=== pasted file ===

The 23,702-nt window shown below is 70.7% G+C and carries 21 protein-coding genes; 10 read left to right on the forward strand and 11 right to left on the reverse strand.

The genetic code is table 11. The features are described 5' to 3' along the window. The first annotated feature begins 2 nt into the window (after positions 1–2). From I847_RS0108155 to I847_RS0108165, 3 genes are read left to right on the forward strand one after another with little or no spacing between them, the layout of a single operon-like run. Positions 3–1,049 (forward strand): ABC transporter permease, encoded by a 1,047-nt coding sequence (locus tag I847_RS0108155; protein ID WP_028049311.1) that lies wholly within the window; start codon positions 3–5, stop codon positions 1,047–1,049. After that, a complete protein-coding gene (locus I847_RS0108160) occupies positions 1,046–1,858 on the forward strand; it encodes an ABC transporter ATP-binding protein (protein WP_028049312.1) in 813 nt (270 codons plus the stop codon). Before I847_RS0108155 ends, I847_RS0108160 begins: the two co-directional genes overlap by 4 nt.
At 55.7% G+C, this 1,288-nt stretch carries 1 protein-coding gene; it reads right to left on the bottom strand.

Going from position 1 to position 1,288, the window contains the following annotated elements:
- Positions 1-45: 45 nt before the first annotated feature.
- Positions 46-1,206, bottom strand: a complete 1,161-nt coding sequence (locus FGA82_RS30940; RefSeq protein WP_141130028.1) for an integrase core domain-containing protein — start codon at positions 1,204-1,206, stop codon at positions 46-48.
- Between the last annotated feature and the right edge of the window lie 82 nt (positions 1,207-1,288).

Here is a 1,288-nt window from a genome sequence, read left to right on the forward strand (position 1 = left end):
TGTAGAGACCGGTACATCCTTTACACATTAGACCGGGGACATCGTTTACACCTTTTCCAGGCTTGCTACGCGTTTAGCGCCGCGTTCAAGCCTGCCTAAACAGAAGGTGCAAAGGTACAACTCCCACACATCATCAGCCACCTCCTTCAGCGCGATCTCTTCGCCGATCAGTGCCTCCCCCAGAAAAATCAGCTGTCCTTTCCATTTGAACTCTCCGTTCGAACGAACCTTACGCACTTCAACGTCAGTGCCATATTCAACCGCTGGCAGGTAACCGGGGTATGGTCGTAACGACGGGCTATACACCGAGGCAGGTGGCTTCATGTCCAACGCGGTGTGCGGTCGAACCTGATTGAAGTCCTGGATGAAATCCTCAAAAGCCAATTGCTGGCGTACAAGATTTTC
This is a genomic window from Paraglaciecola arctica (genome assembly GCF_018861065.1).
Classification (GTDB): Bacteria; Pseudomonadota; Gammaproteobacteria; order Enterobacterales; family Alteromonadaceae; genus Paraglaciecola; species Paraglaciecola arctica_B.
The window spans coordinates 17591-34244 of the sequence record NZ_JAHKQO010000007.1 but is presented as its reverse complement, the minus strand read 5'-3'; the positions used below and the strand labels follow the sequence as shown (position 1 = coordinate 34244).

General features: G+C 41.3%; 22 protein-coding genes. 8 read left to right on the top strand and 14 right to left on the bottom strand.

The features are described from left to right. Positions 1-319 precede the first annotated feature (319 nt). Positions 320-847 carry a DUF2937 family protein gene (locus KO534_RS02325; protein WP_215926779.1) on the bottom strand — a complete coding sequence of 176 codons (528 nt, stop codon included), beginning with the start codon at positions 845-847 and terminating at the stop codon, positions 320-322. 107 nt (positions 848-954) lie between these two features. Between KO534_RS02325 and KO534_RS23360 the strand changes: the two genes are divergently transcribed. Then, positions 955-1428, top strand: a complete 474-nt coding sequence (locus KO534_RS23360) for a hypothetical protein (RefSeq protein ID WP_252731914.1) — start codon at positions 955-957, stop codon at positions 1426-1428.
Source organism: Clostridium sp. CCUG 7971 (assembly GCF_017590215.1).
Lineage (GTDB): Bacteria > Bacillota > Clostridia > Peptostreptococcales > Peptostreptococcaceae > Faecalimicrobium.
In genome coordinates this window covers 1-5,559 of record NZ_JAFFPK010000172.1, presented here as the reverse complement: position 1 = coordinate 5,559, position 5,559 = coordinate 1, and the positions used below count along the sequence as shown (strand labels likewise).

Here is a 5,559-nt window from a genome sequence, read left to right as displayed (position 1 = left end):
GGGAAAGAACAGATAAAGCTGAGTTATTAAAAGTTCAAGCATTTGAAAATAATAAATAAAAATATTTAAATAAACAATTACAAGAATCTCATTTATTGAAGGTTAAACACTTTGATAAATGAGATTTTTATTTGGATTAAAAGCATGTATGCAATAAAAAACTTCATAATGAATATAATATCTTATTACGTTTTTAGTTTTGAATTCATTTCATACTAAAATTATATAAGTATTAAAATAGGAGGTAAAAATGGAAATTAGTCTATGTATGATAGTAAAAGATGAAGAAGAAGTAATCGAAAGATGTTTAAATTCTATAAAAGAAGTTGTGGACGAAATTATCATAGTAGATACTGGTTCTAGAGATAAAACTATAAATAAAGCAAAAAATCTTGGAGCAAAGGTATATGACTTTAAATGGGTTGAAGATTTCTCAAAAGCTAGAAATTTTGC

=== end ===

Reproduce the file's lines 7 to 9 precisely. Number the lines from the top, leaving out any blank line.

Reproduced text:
- Between the last annotated feature and the right edge of the window lie 82 nt (positions 1,207-1,288).

Here is a 1,288-nt window from a genome sequence, read left to right on the forward strand (position 1 = left end):
TGTAGAGACCGGTACATCCTTTACACATTAGACCGGGGACATCGTTTACACCTTTTCCAGGCTTGCTACGCGTTTAGCGCCGCGTTCAAGCCTGCCTAAACAGAAGGTGCAAAGGTACAACTCCCACACATCATCAGCCACCTCCTTCAGCGCGATCTCTTCGCCGATCAGTGCCTCCCCCAGAAAAATCAGCTGTCCTTTCCATTTGAACTCTCCGTTCGAACGAACCTTACGCACTTCAACGTCAGTGCCATATTCAACCGCTGGCAGGTAACCGGGGTATGGTCGTAACGACGGGCTATACACCGAGGCAGGTGGCTTCATGTCCAACGCGGTGTGCGGTCGAACCTGATTGAAGTCCTGGATGAAATCCTCAAAAGCCAATTGCTGGCGTACAAGATTTTC